Contact Us Host an Event Volunteer Join

Q. Who is Mr. Smarty Plants?

A: There are those who suspect Wildflower Center volunteers are the culpable and capable culprits. Yet, others think staff members play some, albeit small, role. You can torture us with your plant questions, but we will never reveal the Green Guru's secret identity.

Help us grow by giving to the Plant Database Fund or by becoming a member

Did you know you can access the Native Plant Information Network with your web-enabled smartphone?

Share

Ask Mr. Smarty Plants

Ask Mr. Smarty Plants is a free service provided by the staff and volunteers at the Lady Bird Johnson Wildflower Center.

Search Smarty Plants
See a list of all Smarty Plants questions

Please forgive us, but Mr. Smarty Plants has been overwhelmed by a flood of mail and must take a break for awhile to catch up. We hope to be accepting new questions again soon. Thank you!

Need help with plant identification, visit the plant identification page.

 
rate this answer
Not Yet Rated

Saturday - January 02, 2010

From: Lucas, TX
Region: Southwest
Topic: Propagation
Title: Pollination of dwarf wax myrtles in Lucas TX
Answered by: Barbara Medford

QUESTION:

I recently planted 3 dwarf wax myrtles then realized all were females. Do you know if the full-sized version can be used to pollinate the dwarfs? Any idea how close the pollinator needs to be?

ANSWER:

The truth of the matter is, all of the wax myrtle plants at the nursery probably do have berries, because they are all females. Customers generally want the berries, because of the attractions to birds, and you may find it difficult to locate a male for purchase.  They are reproduced by cloning, so that all the plants are females, exact copies of the parent plant. The "dwarf" version of Morella cerifera (wax myrtle) is actually not a different species, but rather a selection of lower-growing plants of the same species. If the dwarf and full-size plants are of the same species and bloom at the same time, there should be no problem. Are you sure your full-size plants are male?  As we mentioned, the plants at the nursery are likely all female; they have berries when they are placed in the nursery, because they have been pollinated in the growers' fields before being shipped to the nursery. However, comes the next Spring, with no nearby male, the females will have no berries, and will be indistinguishable from males. Both males and females bloom, only the pollinated female has berries. Generally, one male plant can pollinate any number of females within about a 40-ft. radius.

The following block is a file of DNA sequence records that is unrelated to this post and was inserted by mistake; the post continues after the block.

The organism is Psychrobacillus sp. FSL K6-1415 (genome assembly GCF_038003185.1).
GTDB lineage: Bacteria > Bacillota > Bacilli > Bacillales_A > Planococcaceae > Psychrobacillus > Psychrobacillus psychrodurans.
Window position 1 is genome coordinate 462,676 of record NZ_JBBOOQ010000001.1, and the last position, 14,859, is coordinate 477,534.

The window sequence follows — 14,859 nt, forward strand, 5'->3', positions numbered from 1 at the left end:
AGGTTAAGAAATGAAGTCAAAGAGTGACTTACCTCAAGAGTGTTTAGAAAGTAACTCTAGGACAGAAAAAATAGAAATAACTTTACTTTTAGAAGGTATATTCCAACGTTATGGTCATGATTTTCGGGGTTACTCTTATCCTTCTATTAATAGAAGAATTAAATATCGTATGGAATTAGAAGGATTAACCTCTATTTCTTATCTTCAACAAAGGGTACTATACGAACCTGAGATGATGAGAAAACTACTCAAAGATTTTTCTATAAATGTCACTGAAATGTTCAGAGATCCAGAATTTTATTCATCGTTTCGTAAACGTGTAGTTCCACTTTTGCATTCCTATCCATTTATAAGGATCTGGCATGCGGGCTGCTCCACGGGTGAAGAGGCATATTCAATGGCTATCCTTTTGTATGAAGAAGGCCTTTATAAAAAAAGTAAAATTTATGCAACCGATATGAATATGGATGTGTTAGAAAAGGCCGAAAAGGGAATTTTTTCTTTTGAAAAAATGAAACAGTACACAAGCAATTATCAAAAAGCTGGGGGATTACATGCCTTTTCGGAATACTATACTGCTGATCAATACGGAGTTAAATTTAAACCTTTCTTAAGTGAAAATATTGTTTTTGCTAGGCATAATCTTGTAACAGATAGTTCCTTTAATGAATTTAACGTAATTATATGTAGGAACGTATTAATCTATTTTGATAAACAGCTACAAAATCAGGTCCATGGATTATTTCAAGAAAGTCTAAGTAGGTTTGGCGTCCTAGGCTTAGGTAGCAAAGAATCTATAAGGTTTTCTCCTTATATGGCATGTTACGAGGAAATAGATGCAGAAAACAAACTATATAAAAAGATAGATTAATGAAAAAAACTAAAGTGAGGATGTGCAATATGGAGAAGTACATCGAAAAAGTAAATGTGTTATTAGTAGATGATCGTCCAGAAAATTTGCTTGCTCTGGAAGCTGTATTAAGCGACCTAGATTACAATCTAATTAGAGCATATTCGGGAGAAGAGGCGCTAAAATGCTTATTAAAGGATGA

From our Native Plant Image Gallery:


Morella cerifera

Morella cerifera

Morella cerifera

Morella cerifera

 

 

More Propagation Questions

Transplanting adventitious shoots of a mountain laurel in San Antonio
August 20, 2009 - Is it possible to transplant branches (shoots) growing from a mountain laurel that was chopped down? Some are two years old and several feet tall (but not yet blooming) and some as small as a foot. ...
view the full question and answer

Problems with philodendron bipinnatifidum
July 08, 2008 - I have a philodendron bipinnatifidum (selloum) that is now over 20 years old. It has been growing like crazy for the past 2 months, but has been inundated with pests since January, when I repotted it ...
view the full question and answer

What to do with 200 yucca seedlings in Sandusky, OH?
August 31, 2013 - I have over two hundred 3 month old yucca seedlings from my last yr. Yucca plants. I soaked the the seeds for 24 hrs. planted them in trays and now they are abt. 2 inch tall. My question is, should I ...
view the full question and answer

Improving Bluebonnet seed contact with soil
November 06, 2015 - I have a five acre field in Blanco County, much of which is covered by bluebonnets. There are several species of native grasses as well. Would it be beneficial to disk or otherwise disturb the soil ...
view the full question and answer

Grafting edible plums onto Cherry Laurel in Austin
May 18, 2010 - Grafting edible plums onto Cherry Laurel - possible? Insane? What? Could I do that? Could I graft, say, Green Gage Plum, or Mexican Plum, or Saturn Peach, on a Cherry Laurel and have any success? I ha...
view the full question and answer

Support the Wildflower Center by Donating Online or Becoming a Member today.